The Wuxi New Energy Chamber of Commerce estimates that the participation rate of Chinese PV companies in the 30-odd solar conferences scheduled in the next three months will decline dramatically. This will seriously impact the operations of Chinese manufacturers, for which these marketing activities are important.
While there are some common obstacles across industries and PV companies, the impacts will not be uniform across all players, depending on their position in the supply chain.
There are varying reports as to the impact on polysilicon production. Some argue output suffered less from the outbreak due to its continuous production. But given transportation challenges, prices are rising.
The output of multicrystalline wafer producers is currently very low because most of the factories stopped production for the spring holiday and could not rapidly restart. For mono wafers, leading companies continued production throughout the holiday period and kept operating at high output levels.
Cell production has suffered more than the wafer production segment. Many cell companies, including mainstream brands, shut down for the holidays and could not quickly restart. Considering labor shortages, production levels will remain low for several weeks. Prices for both mono and multi cells are expected to rise as inventories are emptied.
A similar situation has occurred in module production. Most module makers closed for the holidays and needed time to resume production. The only positive thing is that the first quarter is usually the low season for module shipments.
Chinese regulators are expected to postpone their original project installation deadlines to allow time for module manufacturers to ramp up production. But as inventory levels continue to fall and strict container quarantine procedures are implemented, overseas orders may very well be delayed – likely resulting in contractual disputes.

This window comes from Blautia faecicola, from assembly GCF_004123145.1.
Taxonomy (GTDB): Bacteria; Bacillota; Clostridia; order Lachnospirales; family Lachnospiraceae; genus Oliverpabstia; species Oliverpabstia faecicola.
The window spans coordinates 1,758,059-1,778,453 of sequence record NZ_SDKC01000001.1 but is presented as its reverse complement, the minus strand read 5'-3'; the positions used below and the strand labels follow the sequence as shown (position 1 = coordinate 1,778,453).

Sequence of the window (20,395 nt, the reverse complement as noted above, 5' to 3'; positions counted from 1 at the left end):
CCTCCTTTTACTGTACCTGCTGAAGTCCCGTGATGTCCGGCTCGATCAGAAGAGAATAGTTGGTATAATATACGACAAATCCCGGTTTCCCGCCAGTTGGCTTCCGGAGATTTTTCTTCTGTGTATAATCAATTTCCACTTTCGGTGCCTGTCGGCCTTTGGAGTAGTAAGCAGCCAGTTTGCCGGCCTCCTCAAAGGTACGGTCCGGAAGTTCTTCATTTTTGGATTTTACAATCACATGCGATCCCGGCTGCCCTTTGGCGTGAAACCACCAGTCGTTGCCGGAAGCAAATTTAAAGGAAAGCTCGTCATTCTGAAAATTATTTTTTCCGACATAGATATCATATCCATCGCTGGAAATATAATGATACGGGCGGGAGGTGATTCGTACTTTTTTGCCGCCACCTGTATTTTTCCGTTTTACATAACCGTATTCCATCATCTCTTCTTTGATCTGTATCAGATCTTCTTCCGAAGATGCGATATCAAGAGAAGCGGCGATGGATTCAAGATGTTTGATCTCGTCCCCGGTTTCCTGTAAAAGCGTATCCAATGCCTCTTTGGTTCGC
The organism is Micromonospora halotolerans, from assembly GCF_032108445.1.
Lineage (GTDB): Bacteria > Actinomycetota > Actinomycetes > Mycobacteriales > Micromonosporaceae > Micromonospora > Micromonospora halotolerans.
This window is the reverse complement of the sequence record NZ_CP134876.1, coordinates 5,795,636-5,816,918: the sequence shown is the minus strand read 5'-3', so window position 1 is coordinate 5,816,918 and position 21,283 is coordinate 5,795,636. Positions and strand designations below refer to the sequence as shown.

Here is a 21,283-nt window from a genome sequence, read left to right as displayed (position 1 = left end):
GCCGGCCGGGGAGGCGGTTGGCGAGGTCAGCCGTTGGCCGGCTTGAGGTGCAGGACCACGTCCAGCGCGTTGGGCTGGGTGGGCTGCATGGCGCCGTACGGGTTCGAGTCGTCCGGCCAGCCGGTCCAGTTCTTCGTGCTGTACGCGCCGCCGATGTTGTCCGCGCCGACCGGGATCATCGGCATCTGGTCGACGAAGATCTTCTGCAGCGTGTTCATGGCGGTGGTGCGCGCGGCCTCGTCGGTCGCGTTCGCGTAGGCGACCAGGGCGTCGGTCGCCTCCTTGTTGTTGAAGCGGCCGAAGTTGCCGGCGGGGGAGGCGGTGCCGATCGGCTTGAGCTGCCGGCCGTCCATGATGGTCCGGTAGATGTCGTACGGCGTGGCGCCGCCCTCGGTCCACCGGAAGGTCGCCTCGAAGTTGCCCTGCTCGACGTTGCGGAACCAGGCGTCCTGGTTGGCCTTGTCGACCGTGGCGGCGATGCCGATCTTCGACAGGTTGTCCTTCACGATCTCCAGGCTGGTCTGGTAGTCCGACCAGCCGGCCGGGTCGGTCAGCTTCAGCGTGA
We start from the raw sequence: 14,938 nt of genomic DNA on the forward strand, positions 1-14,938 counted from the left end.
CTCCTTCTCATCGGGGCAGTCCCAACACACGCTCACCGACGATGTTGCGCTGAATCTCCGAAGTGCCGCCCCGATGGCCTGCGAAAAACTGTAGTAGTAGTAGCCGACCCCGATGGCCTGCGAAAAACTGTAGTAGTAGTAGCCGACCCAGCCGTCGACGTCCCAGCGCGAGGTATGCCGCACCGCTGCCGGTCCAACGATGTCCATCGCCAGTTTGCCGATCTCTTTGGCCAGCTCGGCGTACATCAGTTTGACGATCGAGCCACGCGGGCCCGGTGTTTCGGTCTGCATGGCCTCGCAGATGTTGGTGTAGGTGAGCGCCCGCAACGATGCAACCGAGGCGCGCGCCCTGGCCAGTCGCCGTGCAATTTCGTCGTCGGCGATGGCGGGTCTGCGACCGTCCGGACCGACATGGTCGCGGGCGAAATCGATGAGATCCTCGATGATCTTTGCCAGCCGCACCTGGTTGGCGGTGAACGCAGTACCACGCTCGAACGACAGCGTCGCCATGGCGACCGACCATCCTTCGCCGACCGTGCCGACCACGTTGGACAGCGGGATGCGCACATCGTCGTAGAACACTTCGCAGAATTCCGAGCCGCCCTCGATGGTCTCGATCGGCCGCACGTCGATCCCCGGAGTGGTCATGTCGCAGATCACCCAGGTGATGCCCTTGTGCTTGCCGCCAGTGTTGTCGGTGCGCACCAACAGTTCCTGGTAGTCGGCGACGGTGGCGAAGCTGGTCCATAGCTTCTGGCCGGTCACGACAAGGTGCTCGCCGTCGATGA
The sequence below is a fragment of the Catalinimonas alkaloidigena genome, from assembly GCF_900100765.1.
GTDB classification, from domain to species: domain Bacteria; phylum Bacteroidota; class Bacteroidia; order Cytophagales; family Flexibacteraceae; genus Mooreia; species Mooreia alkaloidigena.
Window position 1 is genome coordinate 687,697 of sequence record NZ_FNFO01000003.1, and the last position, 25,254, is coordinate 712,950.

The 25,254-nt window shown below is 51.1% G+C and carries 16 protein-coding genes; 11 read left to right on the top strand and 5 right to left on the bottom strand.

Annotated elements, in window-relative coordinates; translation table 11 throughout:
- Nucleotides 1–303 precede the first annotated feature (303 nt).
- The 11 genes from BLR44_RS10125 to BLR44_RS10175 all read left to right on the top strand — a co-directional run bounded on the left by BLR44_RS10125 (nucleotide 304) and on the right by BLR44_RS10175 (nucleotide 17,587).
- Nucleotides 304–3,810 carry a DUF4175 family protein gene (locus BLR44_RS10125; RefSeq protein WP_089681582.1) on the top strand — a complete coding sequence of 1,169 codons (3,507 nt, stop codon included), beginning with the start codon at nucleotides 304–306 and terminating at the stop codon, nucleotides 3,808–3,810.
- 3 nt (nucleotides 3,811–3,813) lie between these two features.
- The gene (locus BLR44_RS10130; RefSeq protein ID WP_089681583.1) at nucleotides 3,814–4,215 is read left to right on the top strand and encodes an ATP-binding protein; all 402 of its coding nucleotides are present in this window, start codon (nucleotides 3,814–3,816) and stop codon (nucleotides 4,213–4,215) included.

While often ignored, the challenge of securing module components – such as module frames, seals, junction boxes, and connectors – may become crucial. Many makers of these components are located in Jiangsu and Zhejiang provinces, where serious epidemic precautions and very strict countermeasures are in place. As a result, production volumes of these components is reported to be low and difficult to ramp up quickly.
Even more seriously, some small-sized module component suppliers might permanently shut down or file for bankruptcy due to long shutdown periods and resultant cash flow issues. Shipments of their components to module manufacturers outside of China will likely be greatly influenced, too.
On Jan. 31, China’s National Energy Administration (NEA) issued an urgent notification stating that a rush to complete PV projects should be avoided, warning that anti-epidemic measures must be the core focus for now. State Grid itself has suspended all power projects currently under construction. The China Photovoltaic Industry Association (CPIA) has also called for a delay of connection timelines during the holiday, and has already lowered its initial 2020 installation forecast by 5-10 GW to 30-35 GW.
And due to the sharp decline of electricity power consumption, China’s curtailment of solar PV is expected to increase. Reduced maintenance efficiency will also negatively impact the performance of solar farms, reducing income and driving up costs.
The impact of coronavirus already appears to be much bigger than that of SARS in 2003, but the actual economic threat does depend on how long the epidemic lasts. “If activity is restored by the end of February, the impact is likely to be short term. However, if restrictions remain in place longer, then the impact on supply in China will be significant, choking the country’s output,” Wood Mackenzie said in its latest analysis.